Program on Social Inequality
The Russell Sage Foundation’s program on Social Inequality supports research on the social, economic, political, and labor market consequences of rising economic inequalities in the United States. We seek investigator-initiated research projects that will broaden our understanding of the causes and consequences of rising economic inequalities. We are especially interested in projects that might use innovative data or methodologies to address important questions about inequality.
Examples of the kinds of topics and questions that are of interest include, but are not limited to, the following:
Economic Well-Being, Equality of Opportunity, and Intergenerational Mobility
How have increased inequality in income and wealth affected equality of opportunity and intergenerational mobility? Have the barriers to social mobility changed over time? Have government policies ameliorated or exacerbated economic inequality and its consequences?
The Political Process and the Resulting Policies
Has rising inequality affected legislative performance, political voice, political responsiveness, polarization, or government actions and reforms? Has rising economic inequality allowed economic elites greater access to and influence on the policy process and policy outcomes at the national and subnational levels?
Psychological and/or Cultural Change
Has increased inequality affected beliefs, values, and behaviors, including young people’s career or educational aspirations? How have attitudes and values about social institutions and government changed? What are the psychological consequences of income scarcity and what does it mean for people’s lives and their everyday ability to function and make decisions?
Has rising inequality in the U.S. affected the educational opportunities of its citizens? Is increased inequality related to educational achievement or attainment, or the educational aspirations of youth? Do high-performing individuals at the bottom of the income distribution fare as well as their peers at the top?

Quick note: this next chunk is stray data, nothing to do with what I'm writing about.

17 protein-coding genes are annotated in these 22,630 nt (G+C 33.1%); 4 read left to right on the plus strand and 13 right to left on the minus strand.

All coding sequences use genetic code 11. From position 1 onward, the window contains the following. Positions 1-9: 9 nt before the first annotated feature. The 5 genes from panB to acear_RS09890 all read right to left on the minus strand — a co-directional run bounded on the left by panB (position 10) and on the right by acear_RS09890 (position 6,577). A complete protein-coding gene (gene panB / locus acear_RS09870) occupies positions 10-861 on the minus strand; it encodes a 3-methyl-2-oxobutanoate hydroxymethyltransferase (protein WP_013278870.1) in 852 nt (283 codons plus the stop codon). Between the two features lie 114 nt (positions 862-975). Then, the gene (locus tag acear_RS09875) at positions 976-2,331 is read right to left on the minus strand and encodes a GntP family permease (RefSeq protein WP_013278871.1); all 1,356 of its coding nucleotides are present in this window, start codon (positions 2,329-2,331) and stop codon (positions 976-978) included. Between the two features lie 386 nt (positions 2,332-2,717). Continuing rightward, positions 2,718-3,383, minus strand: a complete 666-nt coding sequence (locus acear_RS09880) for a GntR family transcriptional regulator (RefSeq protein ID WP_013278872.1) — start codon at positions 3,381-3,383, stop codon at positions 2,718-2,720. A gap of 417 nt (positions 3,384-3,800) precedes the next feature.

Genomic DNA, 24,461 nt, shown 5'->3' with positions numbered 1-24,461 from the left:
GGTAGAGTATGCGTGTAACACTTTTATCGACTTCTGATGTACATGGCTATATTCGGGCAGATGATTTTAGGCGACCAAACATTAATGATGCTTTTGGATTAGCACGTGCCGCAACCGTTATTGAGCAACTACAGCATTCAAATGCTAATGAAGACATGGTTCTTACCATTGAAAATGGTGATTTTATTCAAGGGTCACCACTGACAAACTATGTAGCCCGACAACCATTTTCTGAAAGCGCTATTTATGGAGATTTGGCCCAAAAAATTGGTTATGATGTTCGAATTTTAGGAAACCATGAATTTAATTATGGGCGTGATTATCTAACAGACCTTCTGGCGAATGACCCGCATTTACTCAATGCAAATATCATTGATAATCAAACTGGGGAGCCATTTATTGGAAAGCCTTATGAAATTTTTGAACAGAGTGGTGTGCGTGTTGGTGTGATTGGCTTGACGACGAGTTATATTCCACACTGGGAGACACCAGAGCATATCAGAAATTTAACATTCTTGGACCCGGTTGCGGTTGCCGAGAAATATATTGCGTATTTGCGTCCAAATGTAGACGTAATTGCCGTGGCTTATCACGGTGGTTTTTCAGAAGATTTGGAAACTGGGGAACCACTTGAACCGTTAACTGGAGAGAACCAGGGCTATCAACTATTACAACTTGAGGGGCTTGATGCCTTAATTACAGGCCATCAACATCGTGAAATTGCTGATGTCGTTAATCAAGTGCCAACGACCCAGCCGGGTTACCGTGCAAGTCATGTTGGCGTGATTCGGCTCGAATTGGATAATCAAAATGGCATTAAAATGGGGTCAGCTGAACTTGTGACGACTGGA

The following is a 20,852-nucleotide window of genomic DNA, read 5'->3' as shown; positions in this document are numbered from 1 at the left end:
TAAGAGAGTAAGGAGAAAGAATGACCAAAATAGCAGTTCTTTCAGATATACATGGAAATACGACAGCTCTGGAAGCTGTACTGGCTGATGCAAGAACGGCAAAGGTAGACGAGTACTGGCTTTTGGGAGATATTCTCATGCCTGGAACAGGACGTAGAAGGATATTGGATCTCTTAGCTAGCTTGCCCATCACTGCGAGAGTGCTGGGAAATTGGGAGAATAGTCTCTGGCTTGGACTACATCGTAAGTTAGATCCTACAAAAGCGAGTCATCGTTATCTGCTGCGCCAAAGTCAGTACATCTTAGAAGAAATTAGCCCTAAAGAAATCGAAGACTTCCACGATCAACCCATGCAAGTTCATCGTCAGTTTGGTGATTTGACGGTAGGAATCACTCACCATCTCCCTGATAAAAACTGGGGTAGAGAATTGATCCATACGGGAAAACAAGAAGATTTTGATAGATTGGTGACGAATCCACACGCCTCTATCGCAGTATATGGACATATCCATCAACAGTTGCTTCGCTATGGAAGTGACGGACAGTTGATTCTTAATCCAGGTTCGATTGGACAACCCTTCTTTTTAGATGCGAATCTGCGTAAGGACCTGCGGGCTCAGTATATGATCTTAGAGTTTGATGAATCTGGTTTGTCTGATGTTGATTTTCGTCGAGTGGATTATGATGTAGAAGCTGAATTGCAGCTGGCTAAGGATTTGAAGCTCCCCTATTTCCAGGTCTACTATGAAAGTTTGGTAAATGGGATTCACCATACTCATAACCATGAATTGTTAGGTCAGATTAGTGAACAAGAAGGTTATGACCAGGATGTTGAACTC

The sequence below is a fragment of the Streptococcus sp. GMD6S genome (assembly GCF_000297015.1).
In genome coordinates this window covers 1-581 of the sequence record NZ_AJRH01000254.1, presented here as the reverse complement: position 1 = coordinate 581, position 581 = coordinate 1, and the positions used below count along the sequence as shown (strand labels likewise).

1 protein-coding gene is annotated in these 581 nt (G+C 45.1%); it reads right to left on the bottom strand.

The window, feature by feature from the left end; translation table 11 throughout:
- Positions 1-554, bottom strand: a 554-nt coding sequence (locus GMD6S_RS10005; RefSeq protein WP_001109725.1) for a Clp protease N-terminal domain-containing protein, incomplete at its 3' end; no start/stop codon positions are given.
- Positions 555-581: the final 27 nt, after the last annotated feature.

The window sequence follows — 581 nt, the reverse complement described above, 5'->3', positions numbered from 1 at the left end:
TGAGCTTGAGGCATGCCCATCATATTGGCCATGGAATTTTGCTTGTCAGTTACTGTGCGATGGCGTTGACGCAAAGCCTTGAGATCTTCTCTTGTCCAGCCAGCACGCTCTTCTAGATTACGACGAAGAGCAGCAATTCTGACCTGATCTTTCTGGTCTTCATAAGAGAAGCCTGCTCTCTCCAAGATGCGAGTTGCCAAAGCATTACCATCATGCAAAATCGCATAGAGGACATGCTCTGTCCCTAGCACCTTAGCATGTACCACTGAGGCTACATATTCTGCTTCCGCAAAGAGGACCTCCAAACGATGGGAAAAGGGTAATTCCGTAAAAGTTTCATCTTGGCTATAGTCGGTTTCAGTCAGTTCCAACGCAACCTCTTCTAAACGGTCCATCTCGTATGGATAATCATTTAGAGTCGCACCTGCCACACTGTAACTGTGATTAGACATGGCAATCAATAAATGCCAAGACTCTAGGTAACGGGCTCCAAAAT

What are the new dimensions of polarization in jobs, occupations, and earnings, and how have they influenced labor market engagement, family formation, and incomes? How has rising inequality affected the retirement decisions of older workers and the labor market opportunities of those just entering the labor market?
Child Development and Child Outcomes
As income and wealth inequality have grown, is a family’s economic status more strongly related to children’s development and outcomes in areas such as school achievement, behavior, or health? Are intergenerational resources (e.g. resources of parents and grandparents) playing a more important role now than in the past?
Neighborhoods and Communities
Has increased economic inequality contributed to changes in economic or racial segregation in neighborhoods and communities? How do these spatial inequalities affect the opportunities and life chances of residents?
Families, Family Structure, and Family Formation
How do recent trends in income and wealth inequality relate to trends in family formation and family structure? To what extent are changes in family formation and family structure contributing to changes in economic inequality, and to what extent are they a consequence of those changes?
Other Forms of Inequality
How does race/ethnicity, gender, immigrant status, or disability interact with economic inequality? Is growing economic inequality affecting other types of inequality?
Letters of Inquiry and Proposals
The Foundation is interested in research that is broadly related to analyzing the causes and consequences of increased economic inequality. We encourage methodological variety, but all proposals should have well-developed conceptual frameworks and research designs. Analytical models should be specified and research questions and hypotheses should be clearly stated. Awards are available for research assistance, data acquisition, data analysis, and investigator time for conducting research and writing up results.
Our website has guidelines regarding the application procedure with information about submitting letters of inquiry, proposals and budgets. A brief letter of inquiry (~3 pages in length) must precede a full proposal to determine whether the proposed project is in line with the Foundation’s program priorities and available funds. We will accept letters of inquiry until noon on Friday, January 31, 2014, although we encourage interested investigators to submit letters in advance of the deadline. If a full proposal is invited, the deadline for submitting proposals is March 15, 2014. Proposals should follow the RSF guidelines on our website. Funding decisions will be made at the Foundation’s June 2014 Board of Trustees meeting. Questions about the Social Inequality program should be directed to Dr. James Wilson at email@example.com.